13

If I had something like this:

?FormSub=Submit&qty=1&partno=ipod&notes=apple&unitprice=102.99&rowid=1&qty=2&partno=Ear+Buds&notes=Headphones&unitprice=45.99&rowid=2

Is it possible to loop through the GET's to return results into a HTML table and also add to a SQL table?

Or would I need to add the rowid to then end of every $_GET (i.e. qty1=1&partno1=ipod...)?

Thanks for looking.

  • 1
    sanitize the user input before doing anything with them – ardsrk Aug 3 '09 at 13:06
  • 20
    Nobody forgets little Bobby Tables... – Skilldrick Aug 3 '09 at 13:10
  • 6
    @Skilldrick: obligatory link to the Little Bobby Tables comic: xkcd.com/327 – Dinah Aug 3 '09 at 13:48
  • 1
    If you're going to link to Bobby Tables, you might as well link to bobby-tables.com which has useful information on how not to get SQL injected as well as the cartoon. – Andy Lester Aug 29 '13 at 13:19
43

You can loop through $_GET though. It's just an array:

foreach ($_GET as $key => $value) { }

When you go through to make your SQL queries, remember to sanitize all of your inputs. Likewise for displaying values on the page. Use htmlentities to sanitize for HTML display. Assuming your database is MySQL, use mysql_real_escape_string for SQL.

  • Some say that htmlspecialchars is better than htmlentities, the choice to the reader. – reallynice Oct 27 '17 at 7:18
7

$_GET is an array .. so you can just iterate over it using foreach

foreach($_GET as $query_string_variable => $value) {
   echo "$query_string_variable  = $value <Br />";
}

you can also do extract($_GET) to make all of them as variable .. but I wont suggest it.

If you want to save it to db you should consider mysql_real_escape_string($value).

To print a HTML table .. do you want something like this ??

$count = count($_GET);
if($count > 0) {
  echo "<table>";
    foreach($_GET as $query_string_variable => $value) {
       echo "<tr><td>$query_string_variable</td><td>$value</td></tr>"
    }
  echo "</table>";
}

hope this helps.

  • 1
    +1, but $query_string_variable is a bit long and unwieldy. Something like $key or $param is much easier to read. – DisgruntledGoat Aug 3 '09 at 15:18
6

watch out! someone could easily alter this and submit:

?FormSub=Submit&qty=1&partno=ipod&notes=apple&unitprice=0.99&rowid=1&qty=2&partno=Ear+Buds&notes=Headphones&unitprice=0.05&rowid=2

note: "unitprice" was 102.99 and 45.99, but have been changed to 0.99 and 0.05, I guess they are on sale now at a great price!

  • 1
    Good call! Amazon once had a hole in their code that wasn't too much more advanced than this. There were indeed some people that got some items at a great price. – Dinah Aug 3 '09 at 13:27
  • Yeah, thanks for your concern - this is an intenal quoting system...not for Joe Public..... – Bifter Aug 3 '09 at 13:28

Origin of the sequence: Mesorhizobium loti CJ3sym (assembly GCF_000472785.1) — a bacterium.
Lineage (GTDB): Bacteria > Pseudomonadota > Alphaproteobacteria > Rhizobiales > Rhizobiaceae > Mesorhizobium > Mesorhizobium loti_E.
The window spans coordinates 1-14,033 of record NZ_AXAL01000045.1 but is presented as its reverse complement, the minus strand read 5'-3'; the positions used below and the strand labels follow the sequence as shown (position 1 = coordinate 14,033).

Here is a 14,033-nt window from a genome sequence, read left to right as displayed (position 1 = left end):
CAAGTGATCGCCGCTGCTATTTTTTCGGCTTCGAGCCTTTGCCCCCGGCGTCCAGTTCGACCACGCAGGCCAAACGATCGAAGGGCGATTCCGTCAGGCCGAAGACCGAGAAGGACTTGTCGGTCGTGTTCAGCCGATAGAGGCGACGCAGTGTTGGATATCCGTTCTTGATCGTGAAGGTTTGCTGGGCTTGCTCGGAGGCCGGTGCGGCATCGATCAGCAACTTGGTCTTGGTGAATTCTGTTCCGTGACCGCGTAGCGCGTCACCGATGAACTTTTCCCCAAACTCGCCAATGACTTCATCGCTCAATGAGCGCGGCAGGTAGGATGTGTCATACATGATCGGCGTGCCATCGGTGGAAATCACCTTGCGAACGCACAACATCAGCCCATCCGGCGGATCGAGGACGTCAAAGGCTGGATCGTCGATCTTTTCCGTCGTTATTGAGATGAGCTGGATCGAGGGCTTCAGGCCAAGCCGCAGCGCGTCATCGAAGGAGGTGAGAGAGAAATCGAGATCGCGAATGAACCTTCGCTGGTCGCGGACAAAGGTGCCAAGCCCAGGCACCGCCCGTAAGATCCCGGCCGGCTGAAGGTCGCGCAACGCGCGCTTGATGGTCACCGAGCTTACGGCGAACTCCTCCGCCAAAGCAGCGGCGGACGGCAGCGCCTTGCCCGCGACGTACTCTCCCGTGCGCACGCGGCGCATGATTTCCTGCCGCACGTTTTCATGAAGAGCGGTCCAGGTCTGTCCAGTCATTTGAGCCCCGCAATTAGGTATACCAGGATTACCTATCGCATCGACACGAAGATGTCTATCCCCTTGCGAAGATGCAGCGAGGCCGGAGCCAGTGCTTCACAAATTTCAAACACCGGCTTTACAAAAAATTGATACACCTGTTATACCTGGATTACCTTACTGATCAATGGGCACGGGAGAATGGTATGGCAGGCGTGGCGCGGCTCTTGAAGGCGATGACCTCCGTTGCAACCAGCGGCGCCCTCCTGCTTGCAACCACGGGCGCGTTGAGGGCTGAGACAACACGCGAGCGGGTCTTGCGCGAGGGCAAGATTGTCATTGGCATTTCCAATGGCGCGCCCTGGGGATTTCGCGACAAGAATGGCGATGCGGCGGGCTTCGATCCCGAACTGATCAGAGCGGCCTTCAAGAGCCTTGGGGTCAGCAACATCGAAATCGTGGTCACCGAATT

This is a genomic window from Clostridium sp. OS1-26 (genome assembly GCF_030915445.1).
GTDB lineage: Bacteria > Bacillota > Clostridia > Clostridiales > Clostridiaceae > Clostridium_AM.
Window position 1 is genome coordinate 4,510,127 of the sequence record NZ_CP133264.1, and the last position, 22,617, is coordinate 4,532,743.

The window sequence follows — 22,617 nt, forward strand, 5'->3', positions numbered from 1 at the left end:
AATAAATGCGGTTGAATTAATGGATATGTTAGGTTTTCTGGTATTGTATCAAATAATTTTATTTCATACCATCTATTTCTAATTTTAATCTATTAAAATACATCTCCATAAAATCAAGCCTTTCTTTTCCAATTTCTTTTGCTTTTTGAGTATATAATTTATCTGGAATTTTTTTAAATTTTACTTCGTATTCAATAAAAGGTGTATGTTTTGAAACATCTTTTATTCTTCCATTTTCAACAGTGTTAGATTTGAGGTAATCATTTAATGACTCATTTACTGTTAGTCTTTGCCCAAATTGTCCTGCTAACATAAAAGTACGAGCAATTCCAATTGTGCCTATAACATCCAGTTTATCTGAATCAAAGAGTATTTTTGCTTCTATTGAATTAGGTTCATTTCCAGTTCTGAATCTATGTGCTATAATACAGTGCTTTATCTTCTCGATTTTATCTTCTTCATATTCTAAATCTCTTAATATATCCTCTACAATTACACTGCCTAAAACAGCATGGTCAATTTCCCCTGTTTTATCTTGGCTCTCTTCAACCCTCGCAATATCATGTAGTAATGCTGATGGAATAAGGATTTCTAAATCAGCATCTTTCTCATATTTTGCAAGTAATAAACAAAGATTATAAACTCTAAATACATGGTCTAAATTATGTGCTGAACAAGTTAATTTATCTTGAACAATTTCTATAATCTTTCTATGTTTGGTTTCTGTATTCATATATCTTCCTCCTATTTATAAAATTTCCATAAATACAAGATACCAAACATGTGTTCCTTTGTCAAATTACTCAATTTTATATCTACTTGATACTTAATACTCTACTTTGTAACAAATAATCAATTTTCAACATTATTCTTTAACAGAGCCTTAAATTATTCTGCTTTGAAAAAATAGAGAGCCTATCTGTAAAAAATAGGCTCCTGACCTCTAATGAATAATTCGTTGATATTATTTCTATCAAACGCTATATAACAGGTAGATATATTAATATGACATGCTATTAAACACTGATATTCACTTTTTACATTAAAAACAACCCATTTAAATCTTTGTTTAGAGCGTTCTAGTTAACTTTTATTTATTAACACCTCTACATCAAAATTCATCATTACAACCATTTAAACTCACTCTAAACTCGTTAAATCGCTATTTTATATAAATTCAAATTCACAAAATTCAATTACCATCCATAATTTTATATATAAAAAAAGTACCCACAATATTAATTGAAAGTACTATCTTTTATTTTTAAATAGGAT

• 1
    @Bifter, even if this is for "internal" usage, it is still isn't a very good way of doing it – KM. Aug 3 '09 at 13:40
  • 5
    Do validate everything. Malice isn't the only reason this kind of stuff can go wrong. Errant keystrokes, people bookmarking your page with this data in the GET string, and many other reasons can keep this from working as you intend. Users, especially non-tech savvy ones, have a weird way of making things happen that you never thought would. – Dinah Aug 3 '09 at 13:45
  • 2
    some users will learn to navigate your application by editing the URL (they will find it is quicker than using the menus/screens), but this can cause issues if you don't code defensively – KM. Aug 3 '09 at 15:24
1

See the FAQ How do I create arrays in a HTML <form>?

So in your case a request of:

?FormSub=Submit&qty[]=1&partno[]=ipod&notes[]=apple&unitprice[]=102.99&rowid[]=1&qty[]=2&partno[]=Ear+Buds&notes[]=Headphones&unitprice[]=45.99&rowid[]=2

would create an array of the form:

array(
    'FormSub' => 'Submit',
    'qty' => array(
        0 => '1',
        1 => '2'
    ),
    'partno' => array(
        0 => 'ipod',
        1 => 'Ear Buds'
    ),
    'notes' => array(
        0 => 'apple',
        1 => 'Headphones'
    ),
    'unitprice' => array(
        0 => '102.99',
        1 => '45.99'
    ),
    'rowid' => array(
        0 => '1',
        1 => '2'
    )
)

But I hope you don’t accept those values without validation or even use it for an actual order.

Additionally GET is intended to be used for data retrieval only:

In particular, the convention has been established that the GET and HEAD methods SHOULD NOT have the significance of taking an action other than retrieval.

For requests with side effects (alteration of data on the server) you should use POST.

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